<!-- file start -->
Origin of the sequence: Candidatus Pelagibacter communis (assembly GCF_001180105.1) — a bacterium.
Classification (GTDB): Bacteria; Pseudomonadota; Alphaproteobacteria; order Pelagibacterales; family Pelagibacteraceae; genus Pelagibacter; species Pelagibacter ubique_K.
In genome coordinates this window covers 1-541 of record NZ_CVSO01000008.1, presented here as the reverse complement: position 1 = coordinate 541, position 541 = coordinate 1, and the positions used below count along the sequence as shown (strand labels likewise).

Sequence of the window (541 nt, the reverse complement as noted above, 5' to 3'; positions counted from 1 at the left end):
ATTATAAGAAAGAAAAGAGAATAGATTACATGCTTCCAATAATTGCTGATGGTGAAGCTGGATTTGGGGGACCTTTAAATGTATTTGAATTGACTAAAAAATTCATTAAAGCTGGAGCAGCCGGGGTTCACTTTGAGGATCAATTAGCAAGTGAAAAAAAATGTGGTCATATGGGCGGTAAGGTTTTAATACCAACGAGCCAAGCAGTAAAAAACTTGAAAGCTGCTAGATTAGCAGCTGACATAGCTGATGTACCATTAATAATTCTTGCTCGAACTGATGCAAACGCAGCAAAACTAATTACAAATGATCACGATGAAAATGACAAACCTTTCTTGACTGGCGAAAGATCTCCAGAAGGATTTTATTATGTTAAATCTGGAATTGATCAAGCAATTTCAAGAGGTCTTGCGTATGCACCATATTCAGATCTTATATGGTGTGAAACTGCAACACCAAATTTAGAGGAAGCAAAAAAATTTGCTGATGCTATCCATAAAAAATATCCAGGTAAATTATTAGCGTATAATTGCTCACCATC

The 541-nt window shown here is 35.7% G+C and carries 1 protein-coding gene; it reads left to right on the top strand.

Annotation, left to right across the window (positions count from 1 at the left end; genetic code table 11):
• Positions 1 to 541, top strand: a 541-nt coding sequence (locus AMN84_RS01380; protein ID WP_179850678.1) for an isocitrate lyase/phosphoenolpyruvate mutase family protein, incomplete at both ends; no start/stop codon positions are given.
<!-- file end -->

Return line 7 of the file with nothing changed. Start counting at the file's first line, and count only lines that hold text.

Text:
Annotation, left to right across the window (positions count from 1 at the left end; genetic code table 11):